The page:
The Boeing P-26 “Peashooter” was an all metal low mono-wing design first flown in 1932 for the United States.

Description

The wings were still braced with wire like biplanes instead of anchored with struts which made the airframe lighter and reduced overall drag.  The P-26 was the last fighter mass-produced by Boeing. [1]

History

During development it was designated the P-936 and was first flown on 10 March 1932. This design was heavily influenced by Boeing’s Monomail aircraft which had been in service since 1930.[2]

Initially the airframe development was funded by Boeing with the engine and instruments provided by the U.S. Army Air Corps. Three prototypes were built for testing.  The design of the P-936 created a high landing speed of around 82 mph which caused the Army Air Corps to call for retractable flaps on the wings for production models to produce drag and allow the aircraft to land at slower speeds of around 73 mph. [3]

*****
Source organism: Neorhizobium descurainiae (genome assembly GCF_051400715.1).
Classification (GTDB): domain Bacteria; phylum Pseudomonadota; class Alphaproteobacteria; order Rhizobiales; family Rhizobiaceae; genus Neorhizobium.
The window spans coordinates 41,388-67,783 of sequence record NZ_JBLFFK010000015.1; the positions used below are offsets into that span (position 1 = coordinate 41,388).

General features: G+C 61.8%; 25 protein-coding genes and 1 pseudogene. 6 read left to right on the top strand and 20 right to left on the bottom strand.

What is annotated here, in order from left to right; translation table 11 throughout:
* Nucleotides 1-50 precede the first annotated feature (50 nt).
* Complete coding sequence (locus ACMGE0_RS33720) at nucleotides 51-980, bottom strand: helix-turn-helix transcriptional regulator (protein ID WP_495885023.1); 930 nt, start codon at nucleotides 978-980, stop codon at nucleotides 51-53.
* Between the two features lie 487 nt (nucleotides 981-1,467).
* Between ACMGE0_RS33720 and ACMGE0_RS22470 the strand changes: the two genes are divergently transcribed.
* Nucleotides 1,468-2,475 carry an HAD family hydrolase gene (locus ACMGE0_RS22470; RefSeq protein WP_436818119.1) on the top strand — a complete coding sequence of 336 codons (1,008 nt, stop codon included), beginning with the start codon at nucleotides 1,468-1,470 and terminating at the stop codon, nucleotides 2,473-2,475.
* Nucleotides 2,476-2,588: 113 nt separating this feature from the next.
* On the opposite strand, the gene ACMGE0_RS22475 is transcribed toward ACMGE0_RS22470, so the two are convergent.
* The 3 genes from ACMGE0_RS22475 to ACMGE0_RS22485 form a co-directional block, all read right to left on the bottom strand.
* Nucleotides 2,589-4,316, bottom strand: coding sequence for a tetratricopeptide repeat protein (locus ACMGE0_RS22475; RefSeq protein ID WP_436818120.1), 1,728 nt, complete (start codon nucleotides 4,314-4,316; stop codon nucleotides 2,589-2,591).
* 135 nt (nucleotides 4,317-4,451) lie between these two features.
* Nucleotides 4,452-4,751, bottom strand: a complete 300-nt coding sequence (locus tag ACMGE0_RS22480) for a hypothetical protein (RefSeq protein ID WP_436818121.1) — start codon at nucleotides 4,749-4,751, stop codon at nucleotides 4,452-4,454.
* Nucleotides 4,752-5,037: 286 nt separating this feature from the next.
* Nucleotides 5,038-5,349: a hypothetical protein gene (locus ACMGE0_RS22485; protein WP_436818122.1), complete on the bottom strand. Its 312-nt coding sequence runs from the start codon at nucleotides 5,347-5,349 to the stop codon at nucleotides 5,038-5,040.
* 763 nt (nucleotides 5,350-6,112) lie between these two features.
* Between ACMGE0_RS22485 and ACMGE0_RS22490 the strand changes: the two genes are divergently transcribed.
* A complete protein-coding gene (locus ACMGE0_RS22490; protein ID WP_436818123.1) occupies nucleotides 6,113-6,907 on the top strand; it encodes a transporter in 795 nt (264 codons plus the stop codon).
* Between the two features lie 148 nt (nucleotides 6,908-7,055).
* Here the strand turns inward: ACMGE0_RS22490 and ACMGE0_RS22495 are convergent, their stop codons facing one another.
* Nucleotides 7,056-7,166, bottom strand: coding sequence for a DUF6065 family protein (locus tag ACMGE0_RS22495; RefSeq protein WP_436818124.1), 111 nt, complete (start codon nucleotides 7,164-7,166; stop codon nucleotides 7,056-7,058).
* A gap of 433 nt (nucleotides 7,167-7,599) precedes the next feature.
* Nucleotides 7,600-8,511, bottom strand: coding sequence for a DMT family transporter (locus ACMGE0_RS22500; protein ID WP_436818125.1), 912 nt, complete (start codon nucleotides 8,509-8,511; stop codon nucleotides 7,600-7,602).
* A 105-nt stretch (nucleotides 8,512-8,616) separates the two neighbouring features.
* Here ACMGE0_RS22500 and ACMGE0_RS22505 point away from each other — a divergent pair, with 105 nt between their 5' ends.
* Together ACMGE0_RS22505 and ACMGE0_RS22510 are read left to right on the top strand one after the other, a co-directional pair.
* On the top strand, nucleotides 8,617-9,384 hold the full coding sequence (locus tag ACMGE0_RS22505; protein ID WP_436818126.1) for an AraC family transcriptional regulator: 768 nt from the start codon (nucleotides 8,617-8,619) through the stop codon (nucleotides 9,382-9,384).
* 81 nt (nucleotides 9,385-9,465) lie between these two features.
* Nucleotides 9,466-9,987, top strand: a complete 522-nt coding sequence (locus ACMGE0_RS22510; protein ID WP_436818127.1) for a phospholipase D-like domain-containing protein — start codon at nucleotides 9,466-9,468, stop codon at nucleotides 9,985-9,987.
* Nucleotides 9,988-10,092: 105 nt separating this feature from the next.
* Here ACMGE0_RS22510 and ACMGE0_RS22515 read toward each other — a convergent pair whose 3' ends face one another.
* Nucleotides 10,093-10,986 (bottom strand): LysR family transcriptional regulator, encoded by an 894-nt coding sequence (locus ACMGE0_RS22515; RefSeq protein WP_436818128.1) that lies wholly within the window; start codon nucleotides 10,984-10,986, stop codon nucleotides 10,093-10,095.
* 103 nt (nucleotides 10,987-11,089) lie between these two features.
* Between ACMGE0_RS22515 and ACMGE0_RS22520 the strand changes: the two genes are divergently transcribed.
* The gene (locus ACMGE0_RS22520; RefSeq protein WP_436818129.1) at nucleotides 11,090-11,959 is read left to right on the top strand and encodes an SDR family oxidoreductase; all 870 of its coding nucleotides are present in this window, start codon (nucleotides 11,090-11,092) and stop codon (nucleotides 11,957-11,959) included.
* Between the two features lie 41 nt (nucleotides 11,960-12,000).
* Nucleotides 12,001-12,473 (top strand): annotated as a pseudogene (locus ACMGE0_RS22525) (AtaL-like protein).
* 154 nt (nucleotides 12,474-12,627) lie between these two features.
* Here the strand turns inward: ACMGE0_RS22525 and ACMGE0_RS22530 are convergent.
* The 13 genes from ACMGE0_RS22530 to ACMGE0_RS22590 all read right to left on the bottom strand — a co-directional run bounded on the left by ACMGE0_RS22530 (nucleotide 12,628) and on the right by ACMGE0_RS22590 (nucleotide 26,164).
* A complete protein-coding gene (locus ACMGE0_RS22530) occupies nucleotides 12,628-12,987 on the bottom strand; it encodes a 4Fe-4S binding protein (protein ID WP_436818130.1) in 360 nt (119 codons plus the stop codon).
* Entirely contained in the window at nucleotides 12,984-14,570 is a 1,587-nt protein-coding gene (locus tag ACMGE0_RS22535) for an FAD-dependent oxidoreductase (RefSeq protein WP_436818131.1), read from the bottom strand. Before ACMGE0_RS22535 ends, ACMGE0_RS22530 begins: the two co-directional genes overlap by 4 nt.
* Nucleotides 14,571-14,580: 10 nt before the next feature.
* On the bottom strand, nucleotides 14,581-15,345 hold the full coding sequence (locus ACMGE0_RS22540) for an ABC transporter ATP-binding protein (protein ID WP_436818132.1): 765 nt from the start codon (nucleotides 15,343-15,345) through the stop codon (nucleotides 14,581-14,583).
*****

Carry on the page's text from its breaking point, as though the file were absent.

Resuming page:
Despite its speed the P-936 was designed as an open-cockpit fighter because many pilots of the time did not like being enclosed inside a canopy and felt more comfortable in the open cockpit design. The design of the cockpit was influenced for production models by the death of a test pilot who crash landed upside down and breaking his neck. Bi-planes had a built in form of protection from this type of injury with the upper wing being between the pilot and ground in the case of an inverted landing. Because of this the production model cockpit was set 8 inches higher and had a roll bar behind the pilot’s head creating the distinctive humpback feature the P-26 is known for. [4]

References

  1. Guttman, Robert. Aviation History. Jul. 96, Vol. 6 Issue 6, Page 22
  2. "Boeing P-26 Peashooter." The Aviation History Online Museum. http://www.aviation-history.com/boeing/p26.html.
  3. Guttman, Robert. Aviation History. Jul. 96, Vol. 6 Issue 6, Page 22
  4. Guttman, Robert. Aviation History. Jul. 96, Vol. 6 Issue 6, Page 22


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